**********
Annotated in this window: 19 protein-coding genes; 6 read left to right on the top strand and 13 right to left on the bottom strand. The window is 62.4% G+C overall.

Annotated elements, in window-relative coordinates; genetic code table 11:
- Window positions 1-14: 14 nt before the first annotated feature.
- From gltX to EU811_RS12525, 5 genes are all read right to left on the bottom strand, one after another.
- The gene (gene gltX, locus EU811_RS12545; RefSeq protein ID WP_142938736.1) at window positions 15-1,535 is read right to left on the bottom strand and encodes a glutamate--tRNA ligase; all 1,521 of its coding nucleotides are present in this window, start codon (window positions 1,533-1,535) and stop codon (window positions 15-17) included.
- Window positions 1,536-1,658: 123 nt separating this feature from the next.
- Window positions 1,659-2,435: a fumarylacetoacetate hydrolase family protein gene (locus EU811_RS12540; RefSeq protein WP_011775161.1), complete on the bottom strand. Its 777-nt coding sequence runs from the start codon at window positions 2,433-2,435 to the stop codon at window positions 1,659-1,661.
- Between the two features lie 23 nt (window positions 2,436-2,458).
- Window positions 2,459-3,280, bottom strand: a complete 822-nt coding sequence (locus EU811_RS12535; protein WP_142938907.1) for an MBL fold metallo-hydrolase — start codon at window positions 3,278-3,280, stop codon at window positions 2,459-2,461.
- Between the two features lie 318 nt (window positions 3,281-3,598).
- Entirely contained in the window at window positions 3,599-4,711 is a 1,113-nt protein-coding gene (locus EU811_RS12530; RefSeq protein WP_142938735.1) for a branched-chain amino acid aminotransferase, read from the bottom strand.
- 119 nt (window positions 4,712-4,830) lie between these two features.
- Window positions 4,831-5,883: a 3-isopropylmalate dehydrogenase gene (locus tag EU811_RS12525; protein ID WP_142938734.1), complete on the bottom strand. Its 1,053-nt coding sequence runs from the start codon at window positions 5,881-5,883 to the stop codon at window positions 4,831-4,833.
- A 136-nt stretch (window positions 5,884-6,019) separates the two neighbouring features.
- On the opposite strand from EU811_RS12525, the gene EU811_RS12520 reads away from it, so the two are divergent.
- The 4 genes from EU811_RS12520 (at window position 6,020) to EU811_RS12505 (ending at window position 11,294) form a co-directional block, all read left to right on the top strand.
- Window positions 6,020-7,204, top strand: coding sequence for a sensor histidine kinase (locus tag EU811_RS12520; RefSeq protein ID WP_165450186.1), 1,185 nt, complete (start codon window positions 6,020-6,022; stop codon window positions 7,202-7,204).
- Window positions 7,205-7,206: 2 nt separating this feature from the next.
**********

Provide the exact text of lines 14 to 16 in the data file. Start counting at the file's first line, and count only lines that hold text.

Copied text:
- A 136-nt stretch (window positions 5,884-6,019) separates the two neighbouring features.
- On the opposite strand from EU811_RS12525, the gene EU811_RS12520 reads away from it, so the two are divergent.
- The 4 genes from EU811_RS12520 (at window position 6,020) to EU811_RS12505 (ending at window position 11,294) form a co-directional block, all read left to right on the top strand.